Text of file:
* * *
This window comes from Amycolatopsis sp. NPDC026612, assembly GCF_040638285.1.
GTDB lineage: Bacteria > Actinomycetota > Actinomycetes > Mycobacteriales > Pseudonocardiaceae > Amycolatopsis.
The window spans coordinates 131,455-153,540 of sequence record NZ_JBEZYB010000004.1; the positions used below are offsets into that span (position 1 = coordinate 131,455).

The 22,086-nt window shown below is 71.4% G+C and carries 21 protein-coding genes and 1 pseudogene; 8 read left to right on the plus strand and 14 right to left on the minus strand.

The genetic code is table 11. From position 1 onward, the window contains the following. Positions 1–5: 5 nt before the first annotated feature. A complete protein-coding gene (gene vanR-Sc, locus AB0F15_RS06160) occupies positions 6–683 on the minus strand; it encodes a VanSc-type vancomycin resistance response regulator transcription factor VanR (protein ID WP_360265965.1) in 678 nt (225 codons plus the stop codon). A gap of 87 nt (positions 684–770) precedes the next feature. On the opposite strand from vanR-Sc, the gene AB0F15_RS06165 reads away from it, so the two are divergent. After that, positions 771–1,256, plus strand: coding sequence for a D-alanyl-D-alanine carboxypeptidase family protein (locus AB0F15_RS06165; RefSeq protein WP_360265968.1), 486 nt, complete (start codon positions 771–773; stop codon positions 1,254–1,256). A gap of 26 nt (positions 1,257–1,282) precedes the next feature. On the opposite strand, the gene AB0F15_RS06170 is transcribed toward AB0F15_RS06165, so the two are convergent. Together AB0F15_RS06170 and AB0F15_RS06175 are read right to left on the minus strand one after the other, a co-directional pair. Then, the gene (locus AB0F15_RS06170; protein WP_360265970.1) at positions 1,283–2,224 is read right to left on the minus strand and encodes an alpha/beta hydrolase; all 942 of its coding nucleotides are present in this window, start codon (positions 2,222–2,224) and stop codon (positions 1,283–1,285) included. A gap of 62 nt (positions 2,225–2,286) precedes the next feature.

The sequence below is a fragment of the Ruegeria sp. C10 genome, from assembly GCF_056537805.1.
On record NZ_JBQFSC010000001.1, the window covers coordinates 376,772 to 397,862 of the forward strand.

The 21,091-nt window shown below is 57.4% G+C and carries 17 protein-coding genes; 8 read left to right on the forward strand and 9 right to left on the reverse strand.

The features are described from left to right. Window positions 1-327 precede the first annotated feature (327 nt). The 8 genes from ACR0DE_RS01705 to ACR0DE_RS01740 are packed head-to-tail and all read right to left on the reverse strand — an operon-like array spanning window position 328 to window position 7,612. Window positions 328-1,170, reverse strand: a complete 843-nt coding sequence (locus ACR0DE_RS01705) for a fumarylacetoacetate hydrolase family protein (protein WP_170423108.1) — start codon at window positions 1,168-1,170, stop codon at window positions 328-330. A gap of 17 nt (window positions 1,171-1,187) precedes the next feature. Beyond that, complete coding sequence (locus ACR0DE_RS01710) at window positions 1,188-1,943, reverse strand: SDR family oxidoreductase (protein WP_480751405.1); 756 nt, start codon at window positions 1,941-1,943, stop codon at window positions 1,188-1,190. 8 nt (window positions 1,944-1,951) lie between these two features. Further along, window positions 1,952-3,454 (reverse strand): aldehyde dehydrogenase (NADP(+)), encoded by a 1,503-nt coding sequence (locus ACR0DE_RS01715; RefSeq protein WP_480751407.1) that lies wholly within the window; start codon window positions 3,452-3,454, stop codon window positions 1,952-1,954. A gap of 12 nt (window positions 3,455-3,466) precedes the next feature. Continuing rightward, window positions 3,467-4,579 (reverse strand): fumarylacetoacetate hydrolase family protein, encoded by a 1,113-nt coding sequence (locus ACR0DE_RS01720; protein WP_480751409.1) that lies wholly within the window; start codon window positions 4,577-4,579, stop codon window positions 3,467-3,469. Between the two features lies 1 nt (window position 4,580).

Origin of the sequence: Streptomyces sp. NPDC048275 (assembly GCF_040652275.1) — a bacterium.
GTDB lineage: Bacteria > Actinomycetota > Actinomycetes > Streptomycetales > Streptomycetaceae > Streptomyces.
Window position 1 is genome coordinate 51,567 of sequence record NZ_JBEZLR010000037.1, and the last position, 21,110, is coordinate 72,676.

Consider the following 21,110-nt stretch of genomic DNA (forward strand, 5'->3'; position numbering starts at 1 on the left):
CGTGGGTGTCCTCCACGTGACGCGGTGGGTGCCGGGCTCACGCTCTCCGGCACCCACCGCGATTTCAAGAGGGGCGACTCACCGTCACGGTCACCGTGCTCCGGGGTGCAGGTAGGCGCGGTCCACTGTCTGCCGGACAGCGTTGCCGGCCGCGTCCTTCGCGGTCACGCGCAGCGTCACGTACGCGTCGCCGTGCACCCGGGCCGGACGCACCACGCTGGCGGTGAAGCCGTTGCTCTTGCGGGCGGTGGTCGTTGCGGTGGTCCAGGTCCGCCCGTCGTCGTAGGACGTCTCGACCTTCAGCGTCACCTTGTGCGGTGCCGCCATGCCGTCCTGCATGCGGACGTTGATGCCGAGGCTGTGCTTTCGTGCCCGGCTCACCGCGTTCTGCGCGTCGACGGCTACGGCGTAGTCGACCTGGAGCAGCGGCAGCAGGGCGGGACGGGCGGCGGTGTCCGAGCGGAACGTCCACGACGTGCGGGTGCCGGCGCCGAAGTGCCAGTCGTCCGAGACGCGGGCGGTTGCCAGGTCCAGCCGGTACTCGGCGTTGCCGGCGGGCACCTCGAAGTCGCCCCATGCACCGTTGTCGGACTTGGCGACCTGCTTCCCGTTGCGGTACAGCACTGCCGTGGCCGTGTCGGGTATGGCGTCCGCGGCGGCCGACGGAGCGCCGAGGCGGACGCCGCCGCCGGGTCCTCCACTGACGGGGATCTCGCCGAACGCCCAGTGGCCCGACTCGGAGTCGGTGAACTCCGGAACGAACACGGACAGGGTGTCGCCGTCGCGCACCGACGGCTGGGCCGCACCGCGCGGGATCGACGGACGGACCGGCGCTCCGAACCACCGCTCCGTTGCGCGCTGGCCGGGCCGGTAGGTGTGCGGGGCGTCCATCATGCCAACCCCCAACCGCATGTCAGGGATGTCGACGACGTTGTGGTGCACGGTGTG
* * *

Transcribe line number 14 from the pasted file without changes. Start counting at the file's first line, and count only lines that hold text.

CGTGGGTGTCCTCCACGTGACGCGGTGGGTGCCGGGCTCACGCTCTCCGGCACCCACCGCGATTTCAAGAGGGGCGACTCACCGTCACGGTCACCGTGCTCCGGGGTGCAGGTAGGCGCGGTCCACTGTCTGCCGGACAGCGTTGCCGGCCGCGTCCTTCGCGGTCACGCGCAGCGTCACGTACGCGTCGCCGTGCACCCGGGCCGGACGCACCACGCTGGCGGTGAAGCCGTTGCTCTTGCGGGCGGTGGTCGTTGCGGTGGTCCAGGTCCGCCCGTCGTCGTAGGACGTCTCGACCTTCAGCGTCACCTTGTGCGGTGCCGCCATGCCGTCCTGCATGCGGACGTTGATGCCGAGGCTGTGCTTTCGTGCCCGGCTCACCGCGTTCTGCGCGTCGACGGCTACGGCGTAGTCGACCTGGAGCAGCGGCAGCAGGGCGGGACGGGCGGCGGTGTCCGAGCGGAACGTCCACGACGTGCGGGTGCCGGCGCCGAAGTGCCAGTCGTCCGAGACGCGGGCGGTTGCCAGGTCCAGCCGGTACTCGGCGTTGCCGGCGGGCACCTCGAAGTCGCCCCATGCACCGTTGTCGGACTTGGCGACCTGCTTCCCGTTGCGGTACAGCACTGCCGTGGCCGTGTCGGGTATGGCGTCCGCGGCGGCCGACGGAGCGCCGAGGCGGACGCCGCCGCCGGGTCCTCCACTGACGGGGATCTCGCCGAACGCCCAGTGGCCCGACTCGGAGTCGGTGAACTCCGGAACGAACACGGACAGGGTGTCGCCGTCGCGCACCGACGGCTGGGCCGCACCGCGCGGGATCGACGGACGGACCGGCGCTCCGAACCACCGCTCCGTTGCGCGCTGGCCGGGCCGGTAGGTGTGCGGGGCGTCCATCATGCCAACCCCCAACCGCATGTCAGGGATGTCGACGACGTTGTGGTGCACGGTGTG